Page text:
There was once a time when grandiose economic statements were something of a collector’s item.
Now, with the UK Government preparing for its autumn budget – another addition to the mounting list of major fiscal announcements in 2022 – they are less of a rarirty.
People up and down the country are holding their breath, waiting to see what measures will be enacted to plug Westminster’s £50 billion black hole – and Energy Voice understands the windfall tax is due to be expanded to 35%.
At the same time, the oil and gas industry’s profit train rolls on, with many companies reporting bumper takings for a third consecutive quarter.
And while that’s good news for their balance sheets, it puts the sector right in Jeremy Hunt’s line of fire when the Chancellor takes to the Commons on Thursday.
Windfall Tax II, return of the Windfall Tax
At this stage, an expansion of the current windfall tax on the profits of oil and gas producers seems inevitable.
The measure was first announced by then-Chancellor, now-Prime Minister Rishi Sunak in May, hours after a report into the scale of partying at Number 10 during lockdown was published.
It upped the headline rate of tax on North Sea companies from 40% to 65%, with cash raised ring-fenced to help struggling households.
Formally known as the energy profits levy (EPL), the move was designed to support consumers as the cost-of-living spiralled.
Since then, things haven’t improved for households and businesses, and many are still struggling as the beast of inflation stalks the UK.
It is widely expected that Mr Hunt will up the EPL by an additional 10%, and extend the sunset clause until 2028 – it is currently 2025 or when the oil price drops below $70 a barrel.
When questioned on Sky News, business secretary Grant Shapps intimated a furthering of the current arrangement could be part of the autumn statement.
He said: “It is the case that because fuel prices have been so high, there have been unexpected profits, of course.”
Fiscal instability destructive
The main criticism levelled against the government’s approach is that it fuels doubt, at a time when energy markets demand companies go for gold.
Head of oil and gas research at Investec, Nathan Piper says “significant uncertainty” around the EPL is muting interest in the UK North Sea.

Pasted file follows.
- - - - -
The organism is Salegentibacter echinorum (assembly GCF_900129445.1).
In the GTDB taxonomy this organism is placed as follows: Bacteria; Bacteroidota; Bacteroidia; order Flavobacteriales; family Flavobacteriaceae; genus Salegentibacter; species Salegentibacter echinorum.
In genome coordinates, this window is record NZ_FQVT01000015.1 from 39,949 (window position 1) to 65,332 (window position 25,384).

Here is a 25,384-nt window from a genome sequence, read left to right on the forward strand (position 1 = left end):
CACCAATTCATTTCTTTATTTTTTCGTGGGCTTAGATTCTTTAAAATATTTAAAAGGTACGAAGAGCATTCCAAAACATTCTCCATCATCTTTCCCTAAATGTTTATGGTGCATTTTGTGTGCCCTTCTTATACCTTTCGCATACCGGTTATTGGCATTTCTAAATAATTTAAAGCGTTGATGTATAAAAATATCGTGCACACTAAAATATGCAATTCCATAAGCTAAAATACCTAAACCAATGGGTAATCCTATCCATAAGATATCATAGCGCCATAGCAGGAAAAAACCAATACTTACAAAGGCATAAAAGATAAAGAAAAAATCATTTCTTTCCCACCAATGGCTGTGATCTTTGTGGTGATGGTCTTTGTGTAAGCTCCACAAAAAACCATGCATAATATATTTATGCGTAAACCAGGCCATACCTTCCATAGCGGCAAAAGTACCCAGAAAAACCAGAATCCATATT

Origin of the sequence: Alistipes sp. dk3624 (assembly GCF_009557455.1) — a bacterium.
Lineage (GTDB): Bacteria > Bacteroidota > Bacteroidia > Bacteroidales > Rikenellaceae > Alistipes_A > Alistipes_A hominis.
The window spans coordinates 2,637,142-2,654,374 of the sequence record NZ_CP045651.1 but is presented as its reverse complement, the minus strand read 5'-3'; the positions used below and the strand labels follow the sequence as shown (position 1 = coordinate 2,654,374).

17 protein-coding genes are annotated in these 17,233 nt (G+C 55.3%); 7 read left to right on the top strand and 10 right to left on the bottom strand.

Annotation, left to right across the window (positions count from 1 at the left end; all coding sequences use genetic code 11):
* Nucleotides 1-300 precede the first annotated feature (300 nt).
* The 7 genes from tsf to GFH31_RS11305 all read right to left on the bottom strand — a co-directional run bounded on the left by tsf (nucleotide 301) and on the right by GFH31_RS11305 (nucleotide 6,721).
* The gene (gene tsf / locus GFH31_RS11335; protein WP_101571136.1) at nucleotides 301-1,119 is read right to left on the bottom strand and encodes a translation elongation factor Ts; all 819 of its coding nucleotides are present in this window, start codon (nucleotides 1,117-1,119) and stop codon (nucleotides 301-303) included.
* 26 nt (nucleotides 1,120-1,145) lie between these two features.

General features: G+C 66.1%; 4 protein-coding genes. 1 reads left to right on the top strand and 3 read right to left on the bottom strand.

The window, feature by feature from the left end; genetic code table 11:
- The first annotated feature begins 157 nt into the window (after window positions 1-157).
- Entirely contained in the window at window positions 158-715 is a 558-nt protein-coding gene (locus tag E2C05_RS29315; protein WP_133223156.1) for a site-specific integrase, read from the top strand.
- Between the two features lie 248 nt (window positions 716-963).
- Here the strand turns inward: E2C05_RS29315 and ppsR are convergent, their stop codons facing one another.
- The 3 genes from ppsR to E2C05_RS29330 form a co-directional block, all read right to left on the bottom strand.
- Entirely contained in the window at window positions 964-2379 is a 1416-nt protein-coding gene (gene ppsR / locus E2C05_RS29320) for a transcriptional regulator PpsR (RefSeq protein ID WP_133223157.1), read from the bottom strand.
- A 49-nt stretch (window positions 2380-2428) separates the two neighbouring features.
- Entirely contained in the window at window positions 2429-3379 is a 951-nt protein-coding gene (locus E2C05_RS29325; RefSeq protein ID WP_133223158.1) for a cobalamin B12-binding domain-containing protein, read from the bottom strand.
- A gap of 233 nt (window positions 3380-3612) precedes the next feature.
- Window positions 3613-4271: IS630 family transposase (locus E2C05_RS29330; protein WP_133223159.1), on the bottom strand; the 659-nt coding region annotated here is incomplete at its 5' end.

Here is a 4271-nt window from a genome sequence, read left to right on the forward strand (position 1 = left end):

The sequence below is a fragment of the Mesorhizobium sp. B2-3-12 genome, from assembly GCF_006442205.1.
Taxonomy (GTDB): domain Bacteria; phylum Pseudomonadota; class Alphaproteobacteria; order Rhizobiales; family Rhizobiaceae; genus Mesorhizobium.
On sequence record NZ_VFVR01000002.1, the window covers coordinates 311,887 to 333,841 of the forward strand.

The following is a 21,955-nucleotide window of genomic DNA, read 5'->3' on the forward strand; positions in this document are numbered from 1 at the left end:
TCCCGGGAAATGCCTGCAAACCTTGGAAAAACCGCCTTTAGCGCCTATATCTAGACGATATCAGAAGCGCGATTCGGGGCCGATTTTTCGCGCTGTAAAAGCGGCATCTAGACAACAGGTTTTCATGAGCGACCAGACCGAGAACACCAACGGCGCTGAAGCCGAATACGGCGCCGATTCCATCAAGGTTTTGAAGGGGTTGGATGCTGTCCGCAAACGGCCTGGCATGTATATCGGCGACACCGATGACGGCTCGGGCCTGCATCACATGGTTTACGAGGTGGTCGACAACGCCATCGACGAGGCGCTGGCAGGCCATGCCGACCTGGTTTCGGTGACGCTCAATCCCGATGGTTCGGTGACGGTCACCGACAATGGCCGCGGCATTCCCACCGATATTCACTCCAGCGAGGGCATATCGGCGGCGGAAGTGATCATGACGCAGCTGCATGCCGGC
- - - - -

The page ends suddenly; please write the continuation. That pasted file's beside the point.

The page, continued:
He added: “There are indications ahead of the Autumn Statement 17th November that the windfall tax could be increased to 30% and extended to 2028 (coincidentally the end of the OBR forecast period).
“This effectively increases the tax rate from 40-70% from 2026 with material valuation implications on UK North Sea companies/assets. Medium term this could reduce UK North Sea investment, accelerating production decline and increase reliance on oil and gas imports (associated with up to 8x higher emissions than domestically produced gas).”
Having vehemently opposed the rollout of the initial windfall tax, trade body Offshore Energies UK has called on government not to upset the apple cart again.
OEUK has warned that any further changes to the fiscal regime would drive investment out of the UK, and could even lead some companies to up sticks and leave altogether.
In a recent letter to Mr Hunt, trade body chief executive Deirdre Michie said: “There is clear evidence that fiscal stability drives investment into the North Sea and fiscal uncertainty drives investment away from it.”
Companies getting nervy
It is a sentiment that has been echoed by North Sea oil firms, which sent a letter to the Chancellor calling the UK one of the most “fiscally unstable” places to do business.
Meanwhile IOG, which operates gas fields off the UK coast, has asked Mr Hunt to provide a “small fields allowance” in the windfall tax to mitigate decline.
Ithaca Energy last week described tax changes as the “biggest question mark” hanging over the development of the huge Cambo and Rosebank oilfields, West of Shetland.
Carole Nakhole, founder and chief executive of advisory firm Crystol Energy, said: “It is hard to argue against a windfall tax on energy companies when they are reporting record profits and especially when consumers are facing dire energy bills.
“However, there is no universally accepted definition of what qualifies as excess profit; the EU recently defined it as profit in excess of 20% over last 4 years average.
“Also, any new tax to be imposed should take into consideration the system already in place. To start with, a well designed fiscal regime should automatically adapt to various circumstances and should save governments the administrative burden of chasing the volatile energy prices.”
Another facet of the policy that could be changed on Thursday – though there’s no suggestion it will be – is the investment relief that oil and gas producers currently benefit from.
In order to soften the blow of the original windfall tax, Mr Sunak included a mechanism designed to incentive companies to splash the cash.
An increase to the investment allowance allows North Sea producers to claim a 91p tax saving for every £1 they invest in further oil and gas extraction.
It meant that Shell paid no windfall last quarter, despite returning global quarterly pre-tax profits of $11.4 billion.
The mechanism has drawn criticism from Labour leader Keir Starmer, who accused Mr Starmer of not standing up to Big Oil.
He said: “Take Shell, they made record profits this year of £26bn – how much have they paid under his so-called windfall tax?
“The answer is nothing. Shell haven’t paid a penny in windfall tax. Why? Because for every pound they spend digging up fossil fuels he hands them a 90p tax break and it’s costing the taxpayer billions.
“So will he find a backbone and end his absurd oil and gas giveaway?”